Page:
As we celebrate July 4th with family and friends and light our long sparklers (legal in WA) , I think it’s appropriate to also celebrate a long-stemmed flower that rivals the dazzle of sparklers this holiday! Perennial delphiniums, sometimes called larkspurs, grow well in the cool, moist climate of the Pacific Northwest. Ours in one perennial bed and in the small garage garden began blooming a couple of weeks ago and now some of them have reached a fully open stage. The colors of these flower towers are stunning.
The name delphinium comes from the Greek word for “little dolphin” because of the shape of a gland in the blossoms that produces nectar. You can see the shape of a dolphin – actually more like a tadpole — in this photo of a young flower still in bud in my garden.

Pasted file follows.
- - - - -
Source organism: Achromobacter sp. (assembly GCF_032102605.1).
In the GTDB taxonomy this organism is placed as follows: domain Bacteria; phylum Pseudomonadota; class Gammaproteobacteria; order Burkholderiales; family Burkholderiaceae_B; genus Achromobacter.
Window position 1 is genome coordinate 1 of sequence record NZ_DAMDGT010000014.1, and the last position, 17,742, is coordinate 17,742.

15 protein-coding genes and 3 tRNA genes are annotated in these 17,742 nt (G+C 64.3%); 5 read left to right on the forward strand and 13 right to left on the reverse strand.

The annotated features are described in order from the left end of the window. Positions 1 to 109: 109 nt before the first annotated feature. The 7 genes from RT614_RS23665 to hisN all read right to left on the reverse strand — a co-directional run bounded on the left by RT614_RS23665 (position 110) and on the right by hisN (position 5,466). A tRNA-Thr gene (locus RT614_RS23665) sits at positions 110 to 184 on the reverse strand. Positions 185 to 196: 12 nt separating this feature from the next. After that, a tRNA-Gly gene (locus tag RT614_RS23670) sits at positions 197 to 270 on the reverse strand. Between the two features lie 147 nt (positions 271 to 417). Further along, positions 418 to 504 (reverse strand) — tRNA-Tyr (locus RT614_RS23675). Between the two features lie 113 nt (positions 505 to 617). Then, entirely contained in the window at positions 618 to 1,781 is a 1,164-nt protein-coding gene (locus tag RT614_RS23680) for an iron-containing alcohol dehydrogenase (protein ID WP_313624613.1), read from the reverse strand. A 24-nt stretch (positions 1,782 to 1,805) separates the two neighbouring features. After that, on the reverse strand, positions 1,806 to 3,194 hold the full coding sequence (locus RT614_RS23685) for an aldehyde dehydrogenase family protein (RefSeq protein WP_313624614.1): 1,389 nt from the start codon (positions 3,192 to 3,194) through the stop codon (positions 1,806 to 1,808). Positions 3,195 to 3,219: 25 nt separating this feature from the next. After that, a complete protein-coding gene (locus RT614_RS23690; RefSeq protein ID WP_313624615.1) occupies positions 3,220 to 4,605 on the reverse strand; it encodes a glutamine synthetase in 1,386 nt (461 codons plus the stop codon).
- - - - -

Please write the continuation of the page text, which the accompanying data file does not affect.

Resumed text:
Against the wall in the small garden-by-the-side-of-the-garage, lofty blooms reach well over six feet high. I was late staking these hollow-stemmed, slightly fragile flowers, so they permanently lean a bit. I feel like I’m in some English country cottage garden when I walk alongside these.
Down the hill, one of the perennial beds features a few colors of delphiniums with double blossoms that are beautiful together. I don’t have the heart to cut these full blooms and have been enjoying them outdoors instead of bringing them indoors. Our hens seem to enjoy these as well — one is sitting serenely among the flowers in a photo below.
I’m researching ways to add to the delphiniums here at Coppertop for next summer, perhaps starting new varieties from seed this fall. In my reading I came across this UK site which features some detailed, highly magnified photos of a colorful hybrid delphinium. Absolutely gorgeous! http://www.microscopy-uk.org.uk/mag/indexmag.html?http://www.microscopy-uk.org.uk/mag/artjun09/bj-delphinium.html